Discussion Maybe we should ban religion all together

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pmv

Lifer
May 30, 2008
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Again lumping all "religious" people together!
Religious people or Christians do not depend on non-believers or agnostics or secularists to maintain some sort of order and peace! That is wishful thinking on your part or at worse it is you saying you need me, thinking on your part!
I know of plenty of religious people and Christians who do not get caught up in the thinking that somehow because they are religious or call themselves Christian they believe as well they should that they are no better or worse than you are and they behave accordingly!
We are talking about a small fringe element of the religious or Christians who actually believe they are better...…..to lump all religious or Christians together is just plain wrong! As it is to lump all atheist and secularists and agnostics together!
Yes, but you miss the point I was making - its that 'fringe element' who are the ones who have more children than anyone else (and who do most to prevent anyone 'defecting' from the group). "Moderate" religious believers aren't growing in numbers the same way.

It's also that 'fringe' element who are the ones who most noisily complain about secularism and gleefully predict the non-believers will die out. They seems to imagine that once that happens the religious future will only feature _their_ particular religion.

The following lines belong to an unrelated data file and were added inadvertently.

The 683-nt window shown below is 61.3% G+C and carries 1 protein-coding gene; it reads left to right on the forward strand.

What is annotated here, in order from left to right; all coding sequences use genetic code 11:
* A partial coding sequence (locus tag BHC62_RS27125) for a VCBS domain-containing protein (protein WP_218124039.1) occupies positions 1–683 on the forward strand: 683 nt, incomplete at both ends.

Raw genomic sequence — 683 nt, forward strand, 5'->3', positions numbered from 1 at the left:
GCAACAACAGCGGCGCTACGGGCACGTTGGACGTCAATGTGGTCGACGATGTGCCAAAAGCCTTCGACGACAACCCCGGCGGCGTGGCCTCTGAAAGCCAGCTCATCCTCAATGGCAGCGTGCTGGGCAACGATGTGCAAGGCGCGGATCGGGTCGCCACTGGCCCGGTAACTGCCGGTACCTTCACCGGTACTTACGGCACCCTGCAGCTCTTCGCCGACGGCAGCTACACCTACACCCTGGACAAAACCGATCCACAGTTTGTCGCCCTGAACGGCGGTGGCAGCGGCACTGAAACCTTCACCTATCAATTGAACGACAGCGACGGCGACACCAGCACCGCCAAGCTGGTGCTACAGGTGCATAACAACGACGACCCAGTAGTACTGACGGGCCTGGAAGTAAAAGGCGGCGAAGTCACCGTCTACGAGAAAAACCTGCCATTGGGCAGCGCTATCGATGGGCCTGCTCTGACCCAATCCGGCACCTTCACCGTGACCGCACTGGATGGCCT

The real conflict isn't between different religions, or shouldn't be, it should be between the head-banging crazy people and those who value peace.
 
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pmv

Lifer
May 30, 2008
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Communism killed more people in 100 years than all the major religions did in 2000.
Nationalism's probably killed more than either. Indeed, everywhere communism or fascism has taken power, it's usually been a consequence of, and reaction to, nationalism and/or imperialism.
 

kage69

Lifer
Jul 17, 2003
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Nationalism's probably killed more than either. Indeed, everywhere communism or fascism has taken power, it's usually been a consequence of, and reaction to, nationalism and/or imperialism.


Theists like to pretend that communist regimes like Stalinist Russia were religion free, but that just highlights their proclivity to cherry pick history. Stalin wanted people worshiping him, and had no problem bringing in the Orthodox church to help with waning morale when things got really bad.

I tend to agree on the nationalism root. It will use religion as a vehicle, corrupting it in the process, and that vehicle runs on blood. One of the main reasons I advocate a firm separation between church and state is that is ensures the sanctity and credibility of both. Together, no one is happy except the fundies and the government starts to go downhill. That leads to 'God loves my country more' stuff and that's trouble no matter the nationality.